Thursday, November 4, 2010

Wild Sounds

Unless you're in a national park where the animals have become accustomed to throngs of people, getting a photo of a truly wild animal can be quite challenging. I can't speak for other states but here in Oklahoma, the sight of a coyote or bobcat throws the locals into a state of blood lust whereupon they grab their weapons from the gun rack or behind the seat of their pickups and blast away. No surprise then, that our wildlife avoids the presence of humans if at all possible, running for their very lives at the sight of one. The animals seldom stop to look to see if its a camera lens or a gun barrel that's being aimed at them.

I started thinking about using a predator call to bring in some of the critters. There's dozens of them on the market, mostly designed for hunters of course, but no reason they couldn't just as well be used for photography. And although I would use it only for photos, there is still a bit of an ethical problem. Wild animals, in order to survive, must take in as much energy as they burn. For them to use that energy to find the source of what they think is potential game and then find nothing but a piece of plastic with a speaker on one end, is troublesome. The national wildlife refuges do not permit electronic callers to be used on refuge property for that very reason.

 However, I'm trying to justify using one, if only in my head, based on the conditions of plentiful food and mild weather. To lure a coyote through waist deep snow for instance, would be much more stressful than calling him in across an Oklahoma plain, or so it seems to me. Then there's always the hope, though remote, that a good photo of say, a bobcat, would make some potential shooters think twice and maybe even consider taking up a camera instead of a rifle. Their "trophy" could be a beautiful photo on the wall rather than a bloody carcass or a mount that eventually gets ratty and moth eaten only to eventually be thrown in some attic.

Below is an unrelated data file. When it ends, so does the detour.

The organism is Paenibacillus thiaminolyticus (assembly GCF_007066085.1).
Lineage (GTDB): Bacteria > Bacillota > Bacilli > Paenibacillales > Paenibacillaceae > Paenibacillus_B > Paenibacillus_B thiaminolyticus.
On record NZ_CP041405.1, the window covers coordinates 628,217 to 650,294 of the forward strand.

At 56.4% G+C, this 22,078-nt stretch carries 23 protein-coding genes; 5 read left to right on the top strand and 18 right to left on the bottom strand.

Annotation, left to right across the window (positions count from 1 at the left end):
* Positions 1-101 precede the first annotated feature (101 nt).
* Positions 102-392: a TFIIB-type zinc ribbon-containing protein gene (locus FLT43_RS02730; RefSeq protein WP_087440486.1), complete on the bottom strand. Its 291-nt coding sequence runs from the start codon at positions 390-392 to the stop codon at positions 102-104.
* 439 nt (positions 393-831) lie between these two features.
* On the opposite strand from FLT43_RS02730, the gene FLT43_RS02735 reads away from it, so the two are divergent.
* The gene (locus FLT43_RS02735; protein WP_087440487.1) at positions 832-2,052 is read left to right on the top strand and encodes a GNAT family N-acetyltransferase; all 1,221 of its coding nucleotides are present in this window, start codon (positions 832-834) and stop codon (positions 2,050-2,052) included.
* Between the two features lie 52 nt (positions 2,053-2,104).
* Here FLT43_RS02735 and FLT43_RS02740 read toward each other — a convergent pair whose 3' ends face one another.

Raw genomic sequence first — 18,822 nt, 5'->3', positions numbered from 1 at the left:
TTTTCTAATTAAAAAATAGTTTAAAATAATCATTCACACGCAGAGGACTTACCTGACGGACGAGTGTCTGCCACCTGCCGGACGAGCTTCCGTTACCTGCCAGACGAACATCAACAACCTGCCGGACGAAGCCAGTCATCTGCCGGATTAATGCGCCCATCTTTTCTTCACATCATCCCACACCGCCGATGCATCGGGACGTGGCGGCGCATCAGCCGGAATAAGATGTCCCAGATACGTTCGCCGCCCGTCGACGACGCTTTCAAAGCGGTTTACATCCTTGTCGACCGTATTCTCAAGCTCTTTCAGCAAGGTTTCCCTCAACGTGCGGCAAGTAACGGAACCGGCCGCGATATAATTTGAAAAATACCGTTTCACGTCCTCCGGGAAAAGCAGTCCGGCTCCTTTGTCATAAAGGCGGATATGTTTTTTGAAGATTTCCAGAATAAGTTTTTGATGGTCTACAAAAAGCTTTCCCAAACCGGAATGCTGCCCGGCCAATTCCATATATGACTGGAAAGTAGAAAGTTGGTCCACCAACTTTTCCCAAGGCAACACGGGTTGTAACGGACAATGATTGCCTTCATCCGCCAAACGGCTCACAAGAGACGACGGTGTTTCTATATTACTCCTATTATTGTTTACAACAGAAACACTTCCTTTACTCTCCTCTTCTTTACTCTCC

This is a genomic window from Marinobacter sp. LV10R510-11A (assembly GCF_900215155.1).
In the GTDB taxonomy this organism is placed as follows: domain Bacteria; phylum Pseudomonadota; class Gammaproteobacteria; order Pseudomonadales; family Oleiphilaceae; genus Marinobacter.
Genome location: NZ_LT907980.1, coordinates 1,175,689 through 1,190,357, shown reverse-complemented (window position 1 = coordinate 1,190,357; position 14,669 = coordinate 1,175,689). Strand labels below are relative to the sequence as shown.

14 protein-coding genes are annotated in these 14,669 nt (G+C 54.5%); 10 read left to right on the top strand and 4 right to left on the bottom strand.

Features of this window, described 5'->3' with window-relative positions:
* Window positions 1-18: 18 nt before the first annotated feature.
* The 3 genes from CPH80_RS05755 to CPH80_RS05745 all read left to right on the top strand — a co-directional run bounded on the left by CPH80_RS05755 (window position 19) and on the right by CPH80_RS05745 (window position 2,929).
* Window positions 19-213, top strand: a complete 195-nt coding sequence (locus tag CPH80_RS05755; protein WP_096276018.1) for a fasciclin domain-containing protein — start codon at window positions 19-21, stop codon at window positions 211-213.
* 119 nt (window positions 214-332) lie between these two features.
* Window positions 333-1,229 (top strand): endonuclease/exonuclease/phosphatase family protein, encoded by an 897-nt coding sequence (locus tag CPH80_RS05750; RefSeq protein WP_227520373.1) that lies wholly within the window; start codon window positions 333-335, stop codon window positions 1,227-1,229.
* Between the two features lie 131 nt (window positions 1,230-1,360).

With all that in mind, I began shopping the Internet for a caller. Finding one in my price range, I studied the reviews to check on the quality of the product. That turned out to be a little disturbing. Dozens of users told of calling in the "yotes" (coyotes) and dropping them within minutes of turning the caller on. Another young man related how two raccoons and a skunk showed up on his first night out which he promptly shot and killed, proudly displaying their corpses on the tailgate of his pickup. I don't get it. Hunting for the dinner table or for survival or to control over-population or to protect livestock is one thing, but killing a coon or skunk just to watch it fall? What's up with that?

Maybe I'm getting soft and sentimental in my old age, but in my opinion, calling in a wild animal, in season or not, for no other reason than using it for target practice is not only unethical, it's just plain disgusting. Again, I don't get it.

1 comment:

  1. Agree wholeheartedly. Can understand hunting can be necessary for overpopulation....a lot of deer would die much worse deaths of starvation without it...but just shooting a living, breathing wild animal for target practice? It's beyond me too. YD


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